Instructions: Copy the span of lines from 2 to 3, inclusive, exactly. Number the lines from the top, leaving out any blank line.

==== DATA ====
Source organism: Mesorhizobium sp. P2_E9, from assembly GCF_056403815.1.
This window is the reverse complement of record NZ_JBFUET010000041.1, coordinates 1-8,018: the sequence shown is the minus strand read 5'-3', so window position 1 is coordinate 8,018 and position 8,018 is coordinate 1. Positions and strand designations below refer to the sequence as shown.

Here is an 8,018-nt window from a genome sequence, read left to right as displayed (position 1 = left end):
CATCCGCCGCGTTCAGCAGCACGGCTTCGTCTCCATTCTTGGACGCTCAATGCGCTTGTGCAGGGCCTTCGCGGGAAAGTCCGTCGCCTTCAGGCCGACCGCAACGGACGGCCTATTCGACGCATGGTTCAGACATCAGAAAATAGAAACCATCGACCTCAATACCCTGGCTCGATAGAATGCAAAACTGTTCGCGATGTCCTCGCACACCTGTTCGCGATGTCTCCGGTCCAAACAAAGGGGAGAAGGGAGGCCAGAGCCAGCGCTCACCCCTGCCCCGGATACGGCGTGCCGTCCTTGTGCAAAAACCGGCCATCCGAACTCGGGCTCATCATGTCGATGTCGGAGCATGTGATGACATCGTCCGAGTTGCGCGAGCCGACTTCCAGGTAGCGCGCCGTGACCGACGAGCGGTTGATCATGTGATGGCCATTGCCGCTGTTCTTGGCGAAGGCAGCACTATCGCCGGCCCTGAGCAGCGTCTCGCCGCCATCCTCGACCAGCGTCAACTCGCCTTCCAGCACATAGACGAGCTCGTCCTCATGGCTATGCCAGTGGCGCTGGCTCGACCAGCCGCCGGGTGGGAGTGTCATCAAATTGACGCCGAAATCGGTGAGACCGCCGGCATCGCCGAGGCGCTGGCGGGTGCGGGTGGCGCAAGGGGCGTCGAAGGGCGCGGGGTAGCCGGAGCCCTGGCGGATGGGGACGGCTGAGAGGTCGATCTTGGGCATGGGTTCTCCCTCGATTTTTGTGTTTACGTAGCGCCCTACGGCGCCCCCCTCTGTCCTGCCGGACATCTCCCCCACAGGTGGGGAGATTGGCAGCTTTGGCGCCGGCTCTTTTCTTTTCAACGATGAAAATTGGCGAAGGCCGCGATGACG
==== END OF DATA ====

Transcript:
This window is the reverse complement of record NZ_JBFUET010000041.1, coordinates 1-8,018: the sequence shown is the minus strand read 5'-3', so window position 1 is coordinate 8,018 and position 8,018 is coordinate 1. Positions and strand designations below refer to the sequence as shown.

Here is an 8,018-nt window from a genome sequence, read left to right as displayed (position 1 = left end):